In 2008, actors Colin Farrell (Seven Psychopaths) and Brendan Gleason (The Harry Potter Series) starred in a movie together called In Bruges and their easy rapport made the audience feel as if their characters were old friends. When it came time for director Martin McDonagh (Three Billboards Outside Ebbing, Missouri) to cast the roles in his new film, The Banshees of Inisherin, Gleason and Farrell seemed to be the perfect choices. Set on a small Island off the coast of Ireland in 1923, the story revolves around two, old friends and the drastic measures one of them takes to avoid the other. Coming to theaters on November 4, it is already creating Oscar buzz.
Padraic (Farrell) has lived on the island his whole life and never married. He befriended Colm (Gleason) and the two could be seen together enjoying a pint down at the local pub. However, one day, upon arriving at the establishment, Padraic grabs a pint and goes to sit with Colm who informs him that he no longer wants to be friends with Padraic. Thinking Colm is joking, Padraic does not take him seriously until Colm takes drastic measures to prove his point.
These two Irish actors work well together, and it is a pleasure watching them on screen. However, unlike In Bruges, The Banshees of Inisherin has very few comedic moments to lighten up the somber and sobering story being told. The premise is rather ridiculous leaving the viewer to wonder if this is a serious piece or a satirical statement - on what, however, I have no idea. I would love to see these two thespians work together more but perhaps next time it could be on a more lighthearted project.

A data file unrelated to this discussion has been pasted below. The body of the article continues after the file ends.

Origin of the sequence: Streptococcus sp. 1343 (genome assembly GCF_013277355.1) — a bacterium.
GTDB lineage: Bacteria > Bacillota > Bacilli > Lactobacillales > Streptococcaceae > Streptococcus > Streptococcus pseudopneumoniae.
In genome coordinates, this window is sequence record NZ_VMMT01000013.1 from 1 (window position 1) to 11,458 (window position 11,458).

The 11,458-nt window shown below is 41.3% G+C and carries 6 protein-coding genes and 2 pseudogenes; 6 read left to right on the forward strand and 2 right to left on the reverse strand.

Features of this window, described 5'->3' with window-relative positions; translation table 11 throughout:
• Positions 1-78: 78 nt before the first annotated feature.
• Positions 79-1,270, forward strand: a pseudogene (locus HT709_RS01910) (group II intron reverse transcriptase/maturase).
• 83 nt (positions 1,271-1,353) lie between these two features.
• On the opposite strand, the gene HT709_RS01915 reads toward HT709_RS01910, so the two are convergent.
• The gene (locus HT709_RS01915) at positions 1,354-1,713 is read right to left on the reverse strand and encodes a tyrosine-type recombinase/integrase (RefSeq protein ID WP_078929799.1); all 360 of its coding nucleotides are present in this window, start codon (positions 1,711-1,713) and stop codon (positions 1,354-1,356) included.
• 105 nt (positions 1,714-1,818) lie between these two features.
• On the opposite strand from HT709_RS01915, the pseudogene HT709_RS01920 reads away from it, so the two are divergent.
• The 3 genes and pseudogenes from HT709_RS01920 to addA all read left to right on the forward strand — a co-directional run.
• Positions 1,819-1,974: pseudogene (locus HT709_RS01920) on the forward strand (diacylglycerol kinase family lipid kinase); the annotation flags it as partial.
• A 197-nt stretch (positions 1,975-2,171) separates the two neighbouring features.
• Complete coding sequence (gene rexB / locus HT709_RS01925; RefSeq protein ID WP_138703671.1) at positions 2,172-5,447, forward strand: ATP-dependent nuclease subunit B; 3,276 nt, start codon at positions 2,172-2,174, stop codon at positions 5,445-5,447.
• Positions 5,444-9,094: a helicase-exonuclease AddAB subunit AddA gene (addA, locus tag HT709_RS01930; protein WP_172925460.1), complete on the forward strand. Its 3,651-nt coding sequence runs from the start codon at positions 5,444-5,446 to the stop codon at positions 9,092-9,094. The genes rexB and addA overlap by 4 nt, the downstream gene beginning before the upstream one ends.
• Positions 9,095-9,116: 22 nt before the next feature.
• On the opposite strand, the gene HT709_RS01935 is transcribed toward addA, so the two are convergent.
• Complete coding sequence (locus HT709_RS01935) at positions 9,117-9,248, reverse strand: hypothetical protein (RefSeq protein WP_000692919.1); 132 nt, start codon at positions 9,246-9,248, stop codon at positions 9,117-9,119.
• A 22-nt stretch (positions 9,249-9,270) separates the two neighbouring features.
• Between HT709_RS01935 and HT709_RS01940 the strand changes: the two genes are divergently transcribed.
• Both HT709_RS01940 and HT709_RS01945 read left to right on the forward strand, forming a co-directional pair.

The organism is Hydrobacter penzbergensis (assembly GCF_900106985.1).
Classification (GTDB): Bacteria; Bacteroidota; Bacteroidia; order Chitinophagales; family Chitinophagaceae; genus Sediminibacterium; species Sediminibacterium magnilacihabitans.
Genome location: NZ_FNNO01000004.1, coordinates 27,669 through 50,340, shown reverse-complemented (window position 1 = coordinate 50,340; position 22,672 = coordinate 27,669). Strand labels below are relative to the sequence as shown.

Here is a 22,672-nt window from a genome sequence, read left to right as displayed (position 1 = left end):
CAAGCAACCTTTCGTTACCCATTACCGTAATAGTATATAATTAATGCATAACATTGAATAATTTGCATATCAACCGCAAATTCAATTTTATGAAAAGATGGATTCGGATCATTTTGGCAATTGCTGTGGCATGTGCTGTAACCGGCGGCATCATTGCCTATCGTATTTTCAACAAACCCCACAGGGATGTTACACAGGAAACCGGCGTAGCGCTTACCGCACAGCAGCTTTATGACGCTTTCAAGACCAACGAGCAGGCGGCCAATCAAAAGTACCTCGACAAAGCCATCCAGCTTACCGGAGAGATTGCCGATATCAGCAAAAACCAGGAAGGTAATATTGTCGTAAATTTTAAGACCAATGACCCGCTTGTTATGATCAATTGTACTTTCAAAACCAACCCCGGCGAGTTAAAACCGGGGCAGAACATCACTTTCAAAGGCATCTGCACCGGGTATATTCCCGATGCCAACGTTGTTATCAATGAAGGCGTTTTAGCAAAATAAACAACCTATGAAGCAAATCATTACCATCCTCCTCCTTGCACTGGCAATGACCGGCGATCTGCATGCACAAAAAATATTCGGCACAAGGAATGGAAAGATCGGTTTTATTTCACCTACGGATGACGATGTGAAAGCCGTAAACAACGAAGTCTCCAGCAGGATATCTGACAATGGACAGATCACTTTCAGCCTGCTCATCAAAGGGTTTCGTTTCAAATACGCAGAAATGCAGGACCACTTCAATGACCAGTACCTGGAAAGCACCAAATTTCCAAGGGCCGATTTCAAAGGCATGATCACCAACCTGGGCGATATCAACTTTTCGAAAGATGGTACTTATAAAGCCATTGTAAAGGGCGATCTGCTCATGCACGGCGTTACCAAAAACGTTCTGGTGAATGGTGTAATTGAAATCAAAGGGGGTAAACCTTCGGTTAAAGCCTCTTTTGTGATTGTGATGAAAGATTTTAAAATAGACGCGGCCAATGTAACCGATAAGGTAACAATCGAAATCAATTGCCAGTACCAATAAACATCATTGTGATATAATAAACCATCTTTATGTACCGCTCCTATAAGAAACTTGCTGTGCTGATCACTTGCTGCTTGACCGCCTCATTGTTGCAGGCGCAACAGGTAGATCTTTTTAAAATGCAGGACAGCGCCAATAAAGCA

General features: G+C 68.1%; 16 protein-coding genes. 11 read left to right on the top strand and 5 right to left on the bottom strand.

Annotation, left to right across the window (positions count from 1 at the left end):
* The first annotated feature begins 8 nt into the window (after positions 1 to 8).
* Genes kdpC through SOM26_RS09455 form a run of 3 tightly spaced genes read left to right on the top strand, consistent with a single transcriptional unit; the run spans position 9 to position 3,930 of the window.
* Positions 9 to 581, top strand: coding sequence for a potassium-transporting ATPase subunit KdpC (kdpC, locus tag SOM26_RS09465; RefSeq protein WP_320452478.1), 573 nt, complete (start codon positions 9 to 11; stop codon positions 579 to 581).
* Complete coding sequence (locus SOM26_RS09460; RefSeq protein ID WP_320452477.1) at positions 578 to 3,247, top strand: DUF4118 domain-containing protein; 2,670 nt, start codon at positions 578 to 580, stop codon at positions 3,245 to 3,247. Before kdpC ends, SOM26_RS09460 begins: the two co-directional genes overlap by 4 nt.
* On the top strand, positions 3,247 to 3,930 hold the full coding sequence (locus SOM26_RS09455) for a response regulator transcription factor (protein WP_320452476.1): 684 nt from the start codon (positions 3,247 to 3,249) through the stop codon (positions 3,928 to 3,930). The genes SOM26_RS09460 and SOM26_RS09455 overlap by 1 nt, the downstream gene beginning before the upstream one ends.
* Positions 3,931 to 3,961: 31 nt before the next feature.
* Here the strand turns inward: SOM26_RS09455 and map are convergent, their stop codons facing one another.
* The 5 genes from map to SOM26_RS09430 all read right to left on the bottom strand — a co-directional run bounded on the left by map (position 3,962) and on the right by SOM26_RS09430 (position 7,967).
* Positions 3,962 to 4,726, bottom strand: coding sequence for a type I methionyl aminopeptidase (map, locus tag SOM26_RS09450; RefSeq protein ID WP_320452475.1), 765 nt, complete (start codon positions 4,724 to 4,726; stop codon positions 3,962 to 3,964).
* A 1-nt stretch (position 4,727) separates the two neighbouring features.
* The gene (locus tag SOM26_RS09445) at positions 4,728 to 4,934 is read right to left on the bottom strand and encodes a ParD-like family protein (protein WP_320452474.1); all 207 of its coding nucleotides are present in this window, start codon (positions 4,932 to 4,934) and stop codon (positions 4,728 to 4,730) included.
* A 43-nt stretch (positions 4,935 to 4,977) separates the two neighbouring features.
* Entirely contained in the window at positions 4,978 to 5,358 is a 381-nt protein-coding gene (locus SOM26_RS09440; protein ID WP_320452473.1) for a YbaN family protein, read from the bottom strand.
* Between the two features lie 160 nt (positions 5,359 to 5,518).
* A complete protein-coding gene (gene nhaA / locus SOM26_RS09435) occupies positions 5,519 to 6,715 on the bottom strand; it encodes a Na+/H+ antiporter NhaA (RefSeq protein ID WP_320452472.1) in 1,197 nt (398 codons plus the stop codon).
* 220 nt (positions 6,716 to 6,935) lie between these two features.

Besides the two gentlemen in the lead roles, Kerry Condon (Better Call Saul) is excellent as Padraic's sister who, like her brother still lives in the house they grew up in and also never married. A librarian by trade she eventually decides to leave Inisherin, leaving Padraic alone once again, having just lost the person who he thought was his best friend. Condon steals almost every scene she is in becoming the focus even if it is unintentional.
The Irish coast lends itself to beautiful landscapes that deserve to be viewed and studied and cinematographer Ben Davis (Guardians of the Galaxy) does a wonderful job of bringing out the joy of the land while showcasing its isolation and dreary weather. Both elements serve the plot well so to include them in the scenic moments of the movie is more symbolic than simply considering it some vast piece of land that has been inhabited for centuries.
Audience members may expect to go into this movie thinking it is similar to the previous time Farrell and Gleason worked together, with some action, a few funny scenes, and an old-world charm type of setting. They would be disappointed if they did, as The Banshees of Inisherin is much more aggravating than In Bruges and somewhat pointless when it all boils down to the film's end result.
Farrell and Gleason both deserve Oscar Nominations and Searchlight Pictures obviously set the release date for the movie to be considered in multiple categories. However, the best screenplay should not be amongst those nominations for, as mentioned earlier, there is no point to the story. It has no resolution, it ends on a depressing note, and leaving the theater, I thought, "why would I care?". As a vessel showcasing some of the best talent out there, The Banshees of Inisherin delivers in spades. As a thought-provoking story that forces the audience to walk away questioning life, it doesn't work.
See the movie for the performances and the landscape but don't expect to be left wanting more.